brad... ]
brad  - What should the sunit and swidth settings be during
bradmount? [ ... ]

These really matter for parity RAID that do read-modify-write of
unaligned sector clusters. But it is rather less essential to
say the least for non-parity RAID, as it only affects speed with
respect to chunk size if operations are of the order of size as
the chunk size or smaller.

If the applications in your VM do mostly reads, try to switch to
RAID0 f2 software RAID, unless they often do concurrent reads,
in which case that's a bad idea.
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Re: Raid over 48 disks

2007-12-25 Thread pg_mh
 On Wed, 19 Dec 2007 07:28:20 +1100, Neil Brown

[ ... what to do with 48 drive Sun Thumpers ... ]

neilb I wouldn't create a raid5 or raid6 on all 48 devices.
neilb RAID5 only survives a single device failure and with that
neilb many devices, the chance of a second failure before you
neilb recover becomes appreciable.

That's just one of the many problems, other are:

* If a drive fails, rebuild traffic is going to hit hard, with
  reading in parallel 47 blocks to compute a new 48th.

* With a parity strip length of 48 it will be that much harder
  to avoid read-modify before write, as it will be avoidable
  only for writes of at least 48 blocks aligned on 48 block
  boundaries. And reading 47 blocks to write one is going to be
  quite painful.

[ ... ]

neilb RAID10 would be a good option if you are happy wit 24
neilb drives worth of space. [ ... ]

That sounds like the only feasible option (except for the 3
drive case in most cases). Parity RAID does not scale much
beyond 3-4 drives.

neilb Alternately, 8 6drive RAID5s or 6 8raid RAID6s, and use
neilb RAID0 to combine them together. This would give you
neilb adequate reliability and performance and still a large
neilb amount of storage space.

That sounds optimistic to me: the reason to do a RAID50 of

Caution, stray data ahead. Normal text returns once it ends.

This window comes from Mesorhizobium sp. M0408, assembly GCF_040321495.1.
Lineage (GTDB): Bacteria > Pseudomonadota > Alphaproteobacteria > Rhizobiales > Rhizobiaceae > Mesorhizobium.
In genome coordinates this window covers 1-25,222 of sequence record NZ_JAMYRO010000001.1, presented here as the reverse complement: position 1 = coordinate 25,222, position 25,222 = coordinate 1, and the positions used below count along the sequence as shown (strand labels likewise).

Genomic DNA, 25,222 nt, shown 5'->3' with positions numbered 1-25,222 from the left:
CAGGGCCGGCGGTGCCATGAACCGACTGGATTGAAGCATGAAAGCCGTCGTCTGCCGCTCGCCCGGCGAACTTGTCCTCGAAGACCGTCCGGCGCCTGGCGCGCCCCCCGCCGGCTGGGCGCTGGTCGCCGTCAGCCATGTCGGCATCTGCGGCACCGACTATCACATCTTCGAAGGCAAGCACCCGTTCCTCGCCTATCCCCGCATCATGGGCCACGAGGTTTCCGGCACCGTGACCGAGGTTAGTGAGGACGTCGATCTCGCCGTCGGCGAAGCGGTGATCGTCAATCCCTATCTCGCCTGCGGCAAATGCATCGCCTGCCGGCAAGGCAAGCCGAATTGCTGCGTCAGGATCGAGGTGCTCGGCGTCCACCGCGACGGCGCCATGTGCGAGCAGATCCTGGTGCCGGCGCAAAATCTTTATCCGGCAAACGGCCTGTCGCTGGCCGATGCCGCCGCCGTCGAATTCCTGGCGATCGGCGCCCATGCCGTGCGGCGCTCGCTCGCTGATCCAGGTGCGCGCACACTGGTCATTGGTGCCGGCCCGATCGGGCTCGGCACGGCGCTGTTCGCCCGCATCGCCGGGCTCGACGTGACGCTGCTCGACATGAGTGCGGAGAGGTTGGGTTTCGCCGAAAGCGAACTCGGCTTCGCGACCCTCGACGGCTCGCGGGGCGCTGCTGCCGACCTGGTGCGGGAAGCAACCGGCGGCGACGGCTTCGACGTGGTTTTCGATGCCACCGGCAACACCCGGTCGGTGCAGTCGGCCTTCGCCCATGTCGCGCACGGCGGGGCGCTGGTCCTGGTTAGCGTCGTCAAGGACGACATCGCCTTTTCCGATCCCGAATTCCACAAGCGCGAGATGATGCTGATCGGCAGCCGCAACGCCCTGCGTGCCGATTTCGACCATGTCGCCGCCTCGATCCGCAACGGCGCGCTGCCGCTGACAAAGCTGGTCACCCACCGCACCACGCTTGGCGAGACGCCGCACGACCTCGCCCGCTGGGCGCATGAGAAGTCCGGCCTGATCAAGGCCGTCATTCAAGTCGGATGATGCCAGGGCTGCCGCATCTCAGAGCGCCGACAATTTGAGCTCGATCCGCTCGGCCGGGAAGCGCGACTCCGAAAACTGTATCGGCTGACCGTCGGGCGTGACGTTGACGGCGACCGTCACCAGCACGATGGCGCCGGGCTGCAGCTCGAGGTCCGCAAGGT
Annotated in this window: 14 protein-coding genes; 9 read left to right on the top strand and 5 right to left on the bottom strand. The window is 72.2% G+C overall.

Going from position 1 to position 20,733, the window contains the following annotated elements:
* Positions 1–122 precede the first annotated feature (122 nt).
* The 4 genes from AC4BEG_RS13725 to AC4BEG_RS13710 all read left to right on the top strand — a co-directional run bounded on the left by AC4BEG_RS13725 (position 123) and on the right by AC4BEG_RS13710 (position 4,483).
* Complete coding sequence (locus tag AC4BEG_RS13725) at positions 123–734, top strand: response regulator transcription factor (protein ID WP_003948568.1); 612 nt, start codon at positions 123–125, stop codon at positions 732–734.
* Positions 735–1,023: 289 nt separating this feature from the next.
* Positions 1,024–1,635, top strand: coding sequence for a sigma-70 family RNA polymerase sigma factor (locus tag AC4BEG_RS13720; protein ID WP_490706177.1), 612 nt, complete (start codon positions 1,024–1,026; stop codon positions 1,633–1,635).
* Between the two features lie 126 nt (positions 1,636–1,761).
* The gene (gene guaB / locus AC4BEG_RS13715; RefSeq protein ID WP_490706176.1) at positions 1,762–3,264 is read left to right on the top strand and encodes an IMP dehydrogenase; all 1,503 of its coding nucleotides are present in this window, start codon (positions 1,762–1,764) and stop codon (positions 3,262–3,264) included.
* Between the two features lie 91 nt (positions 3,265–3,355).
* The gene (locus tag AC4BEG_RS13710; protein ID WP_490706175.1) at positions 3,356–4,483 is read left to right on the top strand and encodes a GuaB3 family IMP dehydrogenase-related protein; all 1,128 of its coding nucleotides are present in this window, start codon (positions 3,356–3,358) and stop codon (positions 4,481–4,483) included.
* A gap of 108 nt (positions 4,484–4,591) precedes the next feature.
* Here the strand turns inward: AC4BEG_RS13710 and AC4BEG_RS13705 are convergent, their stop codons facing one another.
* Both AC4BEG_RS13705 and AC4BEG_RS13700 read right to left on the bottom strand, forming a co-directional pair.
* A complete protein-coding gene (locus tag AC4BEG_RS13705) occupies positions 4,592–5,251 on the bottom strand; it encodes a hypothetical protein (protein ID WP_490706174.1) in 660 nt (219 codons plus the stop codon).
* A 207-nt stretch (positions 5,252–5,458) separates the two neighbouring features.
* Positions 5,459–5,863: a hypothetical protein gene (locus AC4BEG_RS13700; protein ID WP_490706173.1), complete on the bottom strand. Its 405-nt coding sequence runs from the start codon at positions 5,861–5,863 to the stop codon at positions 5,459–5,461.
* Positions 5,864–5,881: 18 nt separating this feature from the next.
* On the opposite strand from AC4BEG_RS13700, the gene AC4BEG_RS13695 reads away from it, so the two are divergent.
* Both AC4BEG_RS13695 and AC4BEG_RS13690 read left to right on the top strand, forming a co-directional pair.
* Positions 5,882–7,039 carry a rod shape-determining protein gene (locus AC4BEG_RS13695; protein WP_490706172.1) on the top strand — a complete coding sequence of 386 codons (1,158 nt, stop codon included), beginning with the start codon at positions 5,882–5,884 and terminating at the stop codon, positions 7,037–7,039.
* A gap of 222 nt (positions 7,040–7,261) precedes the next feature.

8x(5+1) can only be to have a single filesystem, else one could
have 8 distinct filesystems each with a subtree of the whole.
With a single filesystem the failure of any one of the 8 RAID5
components of the RAID0 will cause the loss of the whole lot.

So in the 47+1 case a loss of any two drives would lead to
complete loss; in the 8x(5+1) case only a loss of two drives in
the same RAID5 will.

It does not sound like a great improvement to me (especially
considering the thoroughly inane practice of building arrays out
of disks of the same make and model taken out of the same box).

There are also modest improvements in the RMW strip size and in
the cost of a rebuild after a single drive loss. Probably the
reduction in the RMW strip size is the best improvement.

Anyhow, let's assume 0.5TB drives; with a 47+1 we get a single
23.5TB filesystem, and with 8*(5+1) we get a 20TB filesystem.
With current filesystem technology either size is worrying, for
example as to time needed for an 'fsck'.

In practice RAID5 beyond 3-4 drives seems only useful for almost
read-only filesystems where restoring from backups is quick and
easy, never mind the 47+1 case or the 8x(5+1) one, and I think
that giving some credit even to the latter arrangement is not
quite right...